Stanford Case Wasn't 'Rape,' but That Could Change
Lawmakers say current laws are too narrow
By Jenn Gidman,  Newser Staff
Posted Jun 17, 2016 1:40 PM CDT
In this March 30, 2015, photo, Brock Turner appears in the Palo Alto, Calif., branch of Santa Clara County Superior Court court for a status hearing.   (Gary Reyes/San Jose Mercury News via AP)

(Newser) Brock Turner has become known as "the Stanford rapist" since he was convicted of sexual assault against a now 23-year-old woman and sentenced to six months in prison. But technically Turner, 22, wasn't convicted of rape: He was convicted of three counts of sexual assault—assault with intent to commit rape of an intoxicated woman, sexually penetrating an intoxicated person with a foreign object, and sexually penetrating an unconscious person with a foreign object—and California lawmakers now want to modify state laws so that all sexual penetration without consent is deemed rape, the Independent reports. This initiative comes via the California Legislative Women's Caucus, some of whose members believe the state's current definition of rape—"an act of sexual intercourse without consent involving penile penetration"—is too limiting.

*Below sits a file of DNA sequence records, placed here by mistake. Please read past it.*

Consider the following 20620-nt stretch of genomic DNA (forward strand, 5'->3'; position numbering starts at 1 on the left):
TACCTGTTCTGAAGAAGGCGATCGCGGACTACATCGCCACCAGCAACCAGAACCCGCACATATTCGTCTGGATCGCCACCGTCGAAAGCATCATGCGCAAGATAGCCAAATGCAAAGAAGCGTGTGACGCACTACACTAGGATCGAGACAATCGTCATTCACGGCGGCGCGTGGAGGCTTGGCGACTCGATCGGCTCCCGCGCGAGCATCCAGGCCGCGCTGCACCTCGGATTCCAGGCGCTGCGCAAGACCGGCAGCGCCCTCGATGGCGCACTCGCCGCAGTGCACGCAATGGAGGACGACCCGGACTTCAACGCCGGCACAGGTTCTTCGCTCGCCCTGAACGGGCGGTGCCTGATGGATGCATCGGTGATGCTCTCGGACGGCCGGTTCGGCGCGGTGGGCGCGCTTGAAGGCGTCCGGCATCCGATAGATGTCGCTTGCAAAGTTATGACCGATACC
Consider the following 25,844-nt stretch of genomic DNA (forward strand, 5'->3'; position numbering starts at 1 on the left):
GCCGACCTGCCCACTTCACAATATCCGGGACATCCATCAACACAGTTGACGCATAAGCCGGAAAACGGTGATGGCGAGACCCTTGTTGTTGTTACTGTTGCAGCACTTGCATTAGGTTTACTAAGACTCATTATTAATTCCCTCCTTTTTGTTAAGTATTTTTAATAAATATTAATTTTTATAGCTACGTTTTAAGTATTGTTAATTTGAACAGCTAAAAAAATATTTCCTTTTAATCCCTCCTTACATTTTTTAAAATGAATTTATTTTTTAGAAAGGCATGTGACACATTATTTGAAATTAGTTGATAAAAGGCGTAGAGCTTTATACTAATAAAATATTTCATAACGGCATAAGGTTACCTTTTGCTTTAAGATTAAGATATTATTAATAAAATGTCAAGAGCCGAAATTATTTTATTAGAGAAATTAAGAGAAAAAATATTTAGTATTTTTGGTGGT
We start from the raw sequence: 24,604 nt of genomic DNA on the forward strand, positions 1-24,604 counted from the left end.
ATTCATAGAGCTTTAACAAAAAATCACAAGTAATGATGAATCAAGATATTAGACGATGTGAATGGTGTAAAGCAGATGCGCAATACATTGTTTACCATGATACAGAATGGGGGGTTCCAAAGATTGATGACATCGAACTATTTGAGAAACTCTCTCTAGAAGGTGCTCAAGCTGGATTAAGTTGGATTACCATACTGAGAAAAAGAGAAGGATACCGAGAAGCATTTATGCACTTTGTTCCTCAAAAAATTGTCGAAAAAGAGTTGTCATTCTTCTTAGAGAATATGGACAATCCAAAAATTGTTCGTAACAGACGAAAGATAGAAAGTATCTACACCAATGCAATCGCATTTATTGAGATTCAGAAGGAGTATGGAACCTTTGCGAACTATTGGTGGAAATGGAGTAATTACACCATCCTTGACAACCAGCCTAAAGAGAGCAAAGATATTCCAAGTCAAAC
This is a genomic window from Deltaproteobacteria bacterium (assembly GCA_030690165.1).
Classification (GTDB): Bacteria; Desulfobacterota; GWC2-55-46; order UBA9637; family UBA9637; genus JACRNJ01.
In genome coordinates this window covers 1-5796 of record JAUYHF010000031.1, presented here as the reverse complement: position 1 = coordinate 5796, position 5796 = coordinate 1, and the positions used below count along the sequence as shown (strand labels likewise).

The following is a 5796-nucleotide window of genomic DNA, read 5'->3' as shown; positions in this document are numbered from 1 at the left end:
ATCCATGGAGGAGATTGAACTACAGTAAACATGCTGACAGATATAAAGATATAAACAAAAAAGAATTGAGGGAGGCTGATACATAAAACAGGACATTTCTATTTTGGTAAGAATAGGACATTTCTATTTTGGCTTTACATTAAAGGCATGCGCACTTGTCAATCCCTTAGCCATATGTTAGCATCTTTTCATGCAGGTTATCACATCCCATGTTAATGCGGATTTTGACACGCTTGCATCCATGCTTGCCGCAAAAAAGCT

How these lawmakers think California should define rape: the same way the FBI does, which is: "penetration, no matter how slight, of the vagina or anus with any body part or object, or oral penetration by a sex organ of another person, without the consent of the victim." This definition wouldn't allow for "wiggle room," wrote Assemblywoman Cristina Garcia, the caucus's vice chair, in a blog post at Time. "Sexual penetration without consent is rape," she asserted. "It is never invited, wanted, or warranted. Rape is rape, period." She says that by tying the act of rape strictly to an act of "sexual intercourse" (meaning penile penetration), we're doing a disservice to victims. "Hopefully, being able to properly label the crime will ensure more survivors will see justice done." (How Stanford graduates expressed their outrage.)